Hydrogen and renewable energy, Namibia discovers how lush a desert is
“Now suddenly the desert has become precious.” Finance Minister Ipumbu Shimi’s statement sums up the international interest in Namibia. The constant presence of the sun and the strong wind allowed it to draw attention to the great potential of renewable energy that it is capable of producing. More than any other, this green hydrogen that everyone needs and is desperate to achieve in order to meet the environmental objectives of the next decades.
With an average of 300 days of sunshine per year, Namibia is indeed the second country in the world for solar radiation. Moreover, the name of the capital is quite a scripture: Windhoek literally means “angle of the wind”, which could soon move towards the center of the world given the influx of investments it receives.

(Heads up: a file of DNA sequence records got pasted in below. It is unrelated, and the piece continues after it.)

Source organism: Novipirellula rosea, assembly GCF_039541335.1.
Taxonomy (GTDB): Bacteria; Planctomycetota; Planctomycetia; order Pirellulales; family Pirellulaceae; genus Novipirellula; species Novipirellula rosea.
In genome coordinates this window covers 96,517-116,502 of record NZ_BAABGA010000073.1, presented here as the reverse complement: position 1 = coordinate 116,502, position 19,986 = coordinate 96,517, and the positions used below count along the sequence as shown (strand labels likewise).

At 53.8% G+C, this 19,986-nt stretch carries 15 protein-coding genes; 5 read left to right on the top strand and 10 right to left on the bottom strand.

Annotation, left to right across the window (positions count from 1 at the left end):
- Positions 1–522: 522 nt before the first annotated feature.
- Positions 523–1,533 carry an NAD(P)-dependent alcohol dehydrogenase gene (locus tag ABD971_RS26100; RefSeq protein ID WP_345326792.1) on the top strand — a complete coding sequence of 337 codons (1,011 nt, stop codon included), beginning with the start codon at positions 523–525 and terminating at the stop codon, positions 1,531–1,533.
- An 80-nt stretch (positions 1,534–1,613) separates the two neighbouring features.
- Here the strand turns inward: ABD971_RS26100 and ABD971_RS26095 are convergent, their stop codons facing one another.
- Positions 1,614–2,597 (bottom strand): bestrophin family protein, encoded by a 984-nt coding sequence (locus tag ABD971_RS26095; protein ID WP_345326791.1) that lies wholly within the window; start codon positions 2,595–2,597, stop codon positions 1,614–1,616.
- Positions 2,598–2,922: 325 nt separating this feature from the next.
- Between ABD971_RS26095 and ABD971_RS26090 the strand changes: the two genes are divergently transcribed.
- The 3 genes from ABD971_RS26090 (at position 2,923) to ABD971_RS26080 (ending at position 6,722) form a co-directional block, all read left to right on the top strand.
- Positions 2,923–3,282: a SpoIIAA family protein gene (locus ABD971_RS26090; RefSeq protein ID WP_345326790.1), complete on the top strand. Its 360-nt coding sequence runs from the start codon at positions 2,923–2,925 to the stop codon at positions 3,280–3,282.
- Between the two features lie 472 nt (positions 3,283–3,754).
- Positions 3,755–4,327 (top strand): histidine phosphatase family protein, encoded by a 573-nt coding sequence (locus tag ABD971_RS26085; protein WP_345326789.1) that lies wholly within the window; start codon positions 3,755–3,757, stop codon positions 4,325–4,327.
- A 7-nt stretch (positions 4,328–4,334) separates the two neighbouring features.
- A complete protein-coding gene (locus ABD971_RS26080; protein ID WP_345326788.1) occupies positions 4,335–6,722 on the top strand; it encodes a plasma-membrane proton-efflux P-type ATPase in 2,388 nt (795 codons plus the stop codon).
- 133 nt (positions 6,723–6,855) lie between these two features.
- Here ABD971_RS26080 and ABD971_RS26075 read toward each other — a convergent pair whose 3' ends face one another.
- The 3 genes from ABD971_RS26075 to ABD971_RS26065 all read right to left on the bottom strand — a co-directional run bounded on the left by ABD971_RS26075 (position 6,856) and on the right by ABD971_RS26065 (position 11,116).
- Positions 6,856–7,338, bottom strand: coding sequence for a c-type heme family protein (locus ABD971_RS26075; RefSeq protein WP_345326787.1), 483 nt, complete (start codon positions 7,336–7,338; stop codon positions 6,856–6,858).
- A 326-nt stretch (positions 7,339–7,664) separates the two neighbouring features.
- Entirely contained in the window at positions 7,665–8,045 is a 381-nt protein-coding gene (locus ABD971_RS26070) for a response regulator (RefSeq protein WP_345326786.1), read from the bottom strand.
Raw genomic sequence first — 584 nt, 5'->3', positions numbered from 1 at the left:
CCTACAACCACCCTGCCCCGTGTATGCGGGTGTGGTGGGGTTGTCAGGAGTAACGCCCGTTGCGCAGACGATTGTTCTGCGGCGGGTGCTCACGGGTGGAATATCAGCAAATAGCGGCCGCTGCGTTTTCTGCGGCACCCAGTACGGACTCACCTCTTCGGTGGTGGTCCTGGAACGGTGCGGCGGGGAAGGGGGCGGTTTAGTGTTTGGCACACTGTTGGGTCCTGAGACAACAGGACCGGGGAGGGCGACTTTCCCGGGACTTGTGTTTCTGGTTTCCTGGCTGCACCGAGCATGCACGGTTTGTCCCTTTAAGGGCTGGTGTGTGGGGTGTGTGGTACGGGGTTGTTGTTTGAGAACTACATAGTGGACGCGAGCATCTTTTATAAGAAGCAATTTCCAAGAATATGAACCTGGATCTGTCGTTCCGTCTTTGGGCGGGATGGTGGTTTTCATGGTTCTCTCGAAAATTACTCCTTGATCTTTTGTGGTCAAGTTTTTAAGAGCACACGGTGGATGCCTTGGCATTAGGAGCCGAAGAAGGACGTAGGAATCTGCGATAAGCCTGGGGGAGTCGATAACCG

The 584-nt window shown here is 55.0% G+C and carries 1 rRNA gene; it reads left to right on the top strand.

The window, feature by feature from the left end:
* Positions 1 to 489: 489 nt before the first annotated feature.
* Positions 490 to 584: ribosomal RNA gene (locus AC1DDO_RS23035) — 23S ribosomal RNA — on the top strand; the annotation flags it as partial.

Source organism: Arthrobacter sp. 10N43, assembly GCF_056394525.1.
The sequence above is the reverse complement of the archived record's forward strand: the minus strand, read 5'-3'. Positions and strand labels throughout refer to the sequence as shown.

Among the first to set eyes on Namibia, Germany, familiar with the territory due to its colonial past (the country left the grip of the German Empire in 1919, after thirty-five years of subordination) . “There is already a global race for the best hydrogen technologies and the best locations for [sua] production. From our point of view, Namibia has particularly good chances in this competition”, declared at the end of August the Minister of Research at the time, the German Anja Karliczek, during the signing of a partnership with the African country for green hydrogen. . A collaboration that has seen Berlin invest around 40 million euros for pilot projects and feasibility studies, as well as to strengthen the training of experts and specialists in the sector. For the former German minister – who handed over the baton on December 8 to Bettina Stark-Watzinger, of the Liberal Democratic Party, who entered the new Scholz government -, the price of a kilo of hydrogen “made in Namibia” would be established between 1.50 euros and 2 euros. A very practical value which represents a great opportunity for Germany, since “we need large quantities quickly and at cheap prices per kilo”.